What We Need to Know: Cuts to the National Endowments for the Arts and Humanities

The National Endowments for the Arts and the Humanities are on the chopping block. This is not the first time we’ve seen this happen. In fact, it seems that every year we have to make a case to protect these agencies. However, with the new administration and new majorities in Congress, these agencies face an unprecedented threat.

We have long suspected that the administration would target the NEA and NEH for budget cuts – perhaps even cut the agencies completely. The make-up of the transition team has heightened some of these concerns. Among those who have been working on White House budget priorities are John Gray and Russ Vought.[1]

Gray was formerly a Senior Editor at Conservative Review and has worked for Mike Pence, Rand Paul, and Paul Ryan. He is currently serving at the Office of Management and Budget. As a Heritage Foundation Research Fellow in 2015, Gray authored a piece that called explicitly for the federal government to stop funding the NEA and NEH:

The National Endowment for the Arts and the National Endowment for the Humanities, for instance, should be funded privately or at the state level.[2]

Vought was previously the Executive Director at the Republican Study Committee, a conservative caucus in the U.S. House of Representatives, and has been the Vice President of Grassroots Outreach for Heritage Action for America, a 501(c)(4) that advocates for the policies of the Heritage Foundation. With Gray, he serves in the Office of Management and Budget.

Recent publications by the Republican Study Committee and the Heritage Foundation give us some insight into what we might expect from Vought. The Republican Study Committee’s “Blueprint for a Balanced Budget 2.0” argues that

The federal government should not be in the business of funding the arts. Support for the arts can easily and more properly be found from non-governmental sources. Eliminating the National Endowment for the Arts would save taxpayers $148 million per year and eliminating the National Endowment for the Humanities would save an additional $148 million per year.[3]

This document mirrors calls by the Heritage Foundation to cut funding for the NEA and NEH:

government should not use its coercive power of taxation to compel taxpayers to support cultural organizations and activities.[4]

***

Last week, a briefing by Press Secretary Sean Spicer suggested that we should soon expect a budget proposal from the White House:

At this moment, the President has just wrapped up his discussions on the federal budget with some of the officials and staff who will be instrumental in the work to put this country back on a responsibly fiscal path.

Joining the meeting were Reince Priebus, the Chief of Staff; Steve Bannon; Jared Kushner; Gary Cohn, the Director of the National Economic Council; Secretary Steve Mnuchin of the Department of Treasury; Director Mulvaney of the Office of Management and Budget; Russ Vought of the Office of Management and Budget; and Emma Doyle of Office of Management and Budget.[5]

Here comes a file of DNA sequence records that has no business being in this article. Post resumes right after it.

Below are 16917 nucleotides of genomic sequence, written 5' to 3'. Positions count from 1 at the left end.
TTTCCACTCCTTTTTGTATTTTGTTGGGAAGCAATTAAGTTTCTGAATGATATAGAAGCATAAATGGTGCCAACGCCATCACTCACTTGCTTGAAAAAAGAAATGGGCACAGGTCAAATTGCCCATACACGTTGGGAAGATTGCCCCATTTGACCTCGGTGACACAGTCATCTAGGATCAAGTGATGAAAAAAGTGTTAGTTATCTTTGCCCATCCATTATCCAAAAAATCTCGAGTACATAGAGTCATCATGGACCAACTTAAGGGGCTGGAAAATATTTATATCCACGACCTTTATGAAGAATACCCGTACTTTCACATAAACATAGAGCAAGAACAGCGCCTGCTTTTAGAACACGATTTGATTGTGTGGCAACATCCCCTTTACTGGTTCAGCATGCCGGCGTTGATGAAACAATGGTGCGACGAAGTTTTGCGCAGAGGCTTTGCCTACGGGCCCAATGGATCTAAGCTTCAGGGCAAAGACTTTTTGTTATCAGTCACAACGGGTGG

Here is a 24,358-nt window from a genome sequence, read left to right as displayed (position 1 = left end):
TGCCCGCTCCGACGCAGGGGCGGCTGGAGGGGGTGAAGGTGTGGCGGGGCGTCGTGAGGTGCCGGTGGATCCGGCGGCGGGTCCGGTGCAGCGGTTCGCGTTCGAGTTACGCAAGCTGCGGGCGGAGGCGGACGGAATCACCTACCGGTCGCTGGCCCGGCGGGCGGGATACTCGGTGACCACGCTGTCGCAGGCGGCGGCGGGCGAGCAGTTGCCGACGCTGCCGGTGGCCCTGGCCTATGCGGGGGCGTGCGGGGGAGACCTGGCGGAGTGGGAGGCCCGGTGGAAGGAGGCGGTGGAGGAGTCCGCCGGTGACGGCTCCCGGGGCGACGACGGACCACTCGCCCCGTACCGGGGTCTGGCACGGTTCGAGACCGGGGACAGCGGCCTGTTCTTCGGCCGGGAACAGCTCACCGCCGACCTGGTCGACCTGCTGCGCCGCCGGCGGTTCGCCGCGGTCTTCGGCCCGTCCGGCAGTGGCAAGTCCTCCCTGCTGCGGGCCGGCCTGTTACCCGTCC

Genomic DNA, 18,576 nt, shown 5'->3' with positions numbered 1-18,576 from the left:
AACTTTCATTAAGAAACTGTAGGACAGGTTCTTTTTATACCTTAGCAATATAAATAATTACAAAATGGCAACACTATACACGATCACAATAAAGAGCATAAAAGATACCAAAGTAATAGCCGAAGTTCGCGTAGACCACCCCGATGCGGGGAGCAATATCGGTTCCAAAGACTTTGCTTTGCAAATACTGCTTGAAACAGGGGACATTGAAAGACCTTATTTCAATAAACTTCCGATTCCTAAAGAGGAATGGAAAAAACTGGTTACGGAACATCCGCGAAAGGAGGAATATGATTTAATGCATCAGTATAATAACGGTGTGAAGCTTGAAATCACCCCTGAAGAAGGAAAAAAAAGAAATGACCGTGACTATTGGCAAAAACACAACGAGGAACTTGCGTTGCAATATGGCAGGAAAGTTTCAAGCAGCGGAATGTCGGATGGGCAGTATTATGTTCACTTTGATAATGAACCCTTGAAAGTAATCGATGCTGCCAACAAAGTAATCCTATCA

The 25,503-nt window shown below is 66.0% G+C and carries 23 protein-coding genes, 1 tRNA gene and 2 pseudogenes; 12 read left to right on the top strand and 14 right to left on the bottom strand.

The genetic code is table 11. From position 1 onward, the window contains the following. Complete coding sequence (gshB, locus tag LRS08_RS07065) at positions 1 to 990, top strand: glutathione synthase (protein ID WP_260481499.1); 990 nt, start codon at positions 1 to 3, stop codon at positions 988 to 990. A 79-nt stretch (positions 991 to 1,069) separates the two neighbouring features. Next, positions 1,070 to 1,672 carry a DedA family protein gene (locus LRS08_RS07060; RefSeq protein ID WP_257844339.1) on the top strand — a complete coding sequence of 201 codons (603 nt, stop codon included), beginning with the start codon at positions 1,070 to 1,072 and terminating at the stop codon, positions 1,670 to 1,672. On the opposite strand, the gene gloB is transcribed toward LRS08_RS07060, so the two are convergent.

Reports this morning suggest that the White House will announce a budget proposal today to federal agencies. This will be followed by a more general outline to a Joint Session of Congress on Tuesday.

We should be prepared for a call to eliminate funding for the NEA and NEH.

Of course, cuts won’t happen if members of Congress refuse. Keep an eye out for what is happening in Congressional Committees.

The next date to look out for is a hearing on February 28, 2017 by the House Appropriations Subcommittee on Interior, Environment and Related Agencies. This group oversees the NEH and NEA.

In the meantime, please consider contacting your representatives and expressing your strong support for continued funding for these important agencies.

Stay tuned for more posts on the NEA, NEH, and budget proposals.

 


[1] Alexander Bolton, “Trump team prepares dramatic cuts,” The Hill (19 January 2017), http://thehill.com/policy/finance/314991-trump-team-prepares-dramatic-cuts, accessed 27 February 2017.

[2] John Gray, Nicolas Loris and Daren Bakst, “FY 2016 House Interior and Environment Appropriations Bill: Right on Regulations, Wrong on Spending,” The Heritage Foundation

Issue Brief #4226 on Energy and Environment (26 June 2015), http://origin.heritage.org/research/reports/2015/06/fy-2016-house-interior-and-environment-appropriations-bill-right-on-regulations-wrong-on-spending, accessed 27 February 2017

[3] Republican Study Committee, “Blueprint for a Balanced Budget 2.0” (2017), 96, http://rsc.walker.house.gov/files/uploads/RSC_2017_Blueprint_for_a_Balanced_Budget_2.0.pdf, accessed 27 February 2017.

[4] Heritage Foundation, “Blueprint for Balance: A Federal Budget for 2017,” (2016), 79-80 http://thf-reports.s3.amazonaws.com/2016/BlueprintforBalance.pdf, accessed 27 February 2017.

[5] The White House Office of the Press Secretary, “Press Briefing by Press Secretary Sean Spicer,” #14 (22 February 2017), https://www.whitehouse.gov/the-press-office/2017/02/22/press-briefing-press-secretary-sean-spicer-2222017-14, accessed 27 February 2017.

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